About Miracles Week

We are raising 5 million shillings for 250 children to have a life changing Cataract surgery.

According to WHO, a cataract is the world’s  leading cause of blindness. A child goes blind due to cataracts every minute and 50% of all children who go blind, die within two weeks.

You can change this for Kenyan children and their families.

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With the best doctors and well reknowned facilities across the country, we are changing lives.

CBM has performed over 12 million cataract operations since 1966. In Kenya, the surgeries supported by this campaign will be performed with our long standing partners at:

  • PCEA Kikuyu Eye Unit – Kikuyu
  • Tenwek Hospital Eye Unit – Bomet
  • Kwale District Eye Center – Kwale
  • Lighthouse for Christ Eye Center – Mombasa
  • Sabatia Eye Hospital – Vihiga

  

Donation progress

About Cataract

What is a cataract?

A cataract is a clouding of the lens in the eye that affects vision. A cataract can occur in either or both eyes. It cannot spread from one eye to the other.

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What Causes Cataracts?

Most cataracts are related to ageing, but children may be born with the condition (congenital cataract). Cataract may also develop after an injury, inflammation, drug use or disease.

Here is how the surgery works:

1. Children are given a general anaesthetic, to stop them wriggling on the table.

2. A small incision is made in the eye; the lens containing the milky, opaque cataract is removed. A surgery can take as little as 12 minutes.

3. A new plastic intraocular lens is inserted so the eye can focus.

4. After 24 hours the bandages come off and the healing is checked; the person open their eyes to a whole new world full of possibilities and hope!

A brighter future for Gloria

Gloria trying to reach an object in front of her

Gloria trying to reach an object in front of her

When Gloria was only two months old her parents noticed there was no movement across her eyes and she could not detect light. After trying herbal and traditional medicine her mother decided to get help from a local dispensary, but the doctor at the clinic was not able to help her; she referred them to CBM partner Tenwek hospital. She was diagnosed as having congenital cataract esotropia and went through a successful cataract surgery. Gloria can now see and play happily.

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Referred to CBM Partner

Meet Gloria, this little active and beautiful girl, when she was only two months old her parents noticed there was no movement across her eyes and she could not detect light. Her parents George and Agnes of Migori County have four children in total and had no stable source of income. They depended on occasional casual jobs within their community. This made it difficult for them to access and afford treatment for Gloria.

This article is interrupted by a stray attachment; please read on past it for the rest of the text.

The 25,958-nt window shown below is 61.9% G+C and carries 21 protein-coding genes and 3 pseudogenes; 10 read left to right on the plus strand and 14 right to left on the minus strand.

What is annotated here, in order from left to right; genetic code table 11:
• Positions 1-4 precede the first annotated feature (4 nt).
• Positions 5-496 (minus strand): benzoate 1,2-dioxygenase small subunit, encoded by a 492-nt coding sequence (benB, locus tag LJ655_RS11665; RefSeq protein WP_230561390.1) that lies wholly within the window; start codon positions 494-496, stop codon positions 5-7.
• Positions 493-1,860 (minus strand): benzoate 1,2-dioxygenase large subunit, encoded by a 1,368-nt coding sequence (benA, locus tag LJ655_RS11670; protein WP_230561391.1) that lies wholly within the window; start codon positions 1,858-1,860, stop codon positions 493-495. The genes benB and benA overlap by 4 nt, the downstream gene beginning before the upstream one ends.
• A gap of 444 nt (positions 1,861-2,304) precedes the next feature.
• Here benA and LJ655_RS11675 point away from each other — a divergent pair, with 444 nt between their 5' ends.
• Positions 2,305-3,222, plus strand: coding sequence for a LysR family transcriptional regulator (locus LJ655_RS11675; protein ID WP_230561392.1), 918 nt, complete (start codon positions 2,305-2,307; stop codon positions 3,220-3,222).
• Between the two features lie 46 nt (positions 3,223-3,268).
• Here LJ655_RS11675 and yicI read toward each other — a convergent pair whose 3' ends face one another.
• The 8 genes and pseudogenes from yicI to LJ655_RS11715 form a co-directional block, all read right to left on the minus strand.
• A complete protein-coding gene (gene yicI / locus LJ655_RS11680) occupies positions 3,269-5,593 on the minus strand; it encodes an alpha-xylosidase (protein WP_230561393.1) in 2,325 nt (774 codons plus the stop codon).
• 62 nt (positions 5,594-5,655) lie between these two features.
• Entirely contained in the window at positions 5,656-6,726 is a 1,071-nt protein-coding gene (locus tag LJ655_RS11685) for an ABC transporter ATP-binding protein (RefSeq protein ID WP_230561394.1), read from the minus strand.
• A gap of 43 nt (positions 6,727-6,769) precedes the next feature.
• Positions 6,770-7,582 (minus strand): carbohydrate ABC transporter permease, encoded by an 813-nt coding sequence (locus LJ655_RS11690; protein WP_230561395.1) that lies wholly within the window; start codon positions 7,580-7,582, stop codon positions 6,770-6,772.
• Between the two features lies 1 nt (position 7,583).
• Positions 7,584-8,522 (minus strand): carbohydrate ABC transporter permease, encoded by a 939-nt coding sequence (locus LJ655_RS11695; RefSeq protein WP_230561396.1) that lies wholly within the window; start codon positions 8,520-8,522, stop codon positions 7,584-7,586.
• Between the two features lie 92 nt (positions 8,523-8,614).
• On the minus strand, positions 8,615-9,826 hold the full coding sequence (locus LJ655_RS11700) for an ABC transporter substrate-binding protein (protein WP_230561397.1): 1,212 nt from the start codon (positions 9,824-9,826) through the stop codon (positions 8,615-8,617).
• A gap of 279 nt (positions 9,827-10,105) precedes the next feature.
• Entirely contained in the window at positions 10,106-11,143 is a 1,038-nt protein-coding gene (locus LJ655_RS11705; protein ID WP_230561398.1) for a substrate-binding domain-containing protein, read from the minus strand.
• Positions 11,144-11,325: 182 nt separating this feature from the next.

The community encouraged the mother to use herbal medicine but she insisted on a hospital visit. Gloria’s mother decided to visit a nearby dispensary for further assessment. The doctor at the clinic was not able to help her, so she referred the baby to CBM partner Tenwek hospital . Gloria’s parents could not afford the amount needed to cater for their transport needs to the hospital but the kind doctor saw the need and contributed towards this.

Successful Surgery

Gloria walking around happily after seeing her mother in front of her

Gloria walking around happily after seeing her mother in front of her

Gloria was admitted immediately on arrival at Tenwek Hospital after being diagnosed as having congenital cataract esotropia (white spot in both eyes). She went through a successful cataract surgery.

A partnership between CBM and Standard Chartered Bank Kenya provides sponsorship so that children like Gloria can benefit and whose families may not be able to meet the cost of eye surgery. Gloria can now see to the extent that she can follow and touch anything that passes through her reach. Her mother who has played a key role in her life is the happiest woman you can imagine.

”I can now go to ‘kibarua’ (casual job) leaving the baby with others in the house, I am happy for Tenwek Hospital I will live to remember them” she says. The community was astonished, many of them now see the value of visiting a hospital for assessment rather than depending only on traditional and herbal medicines.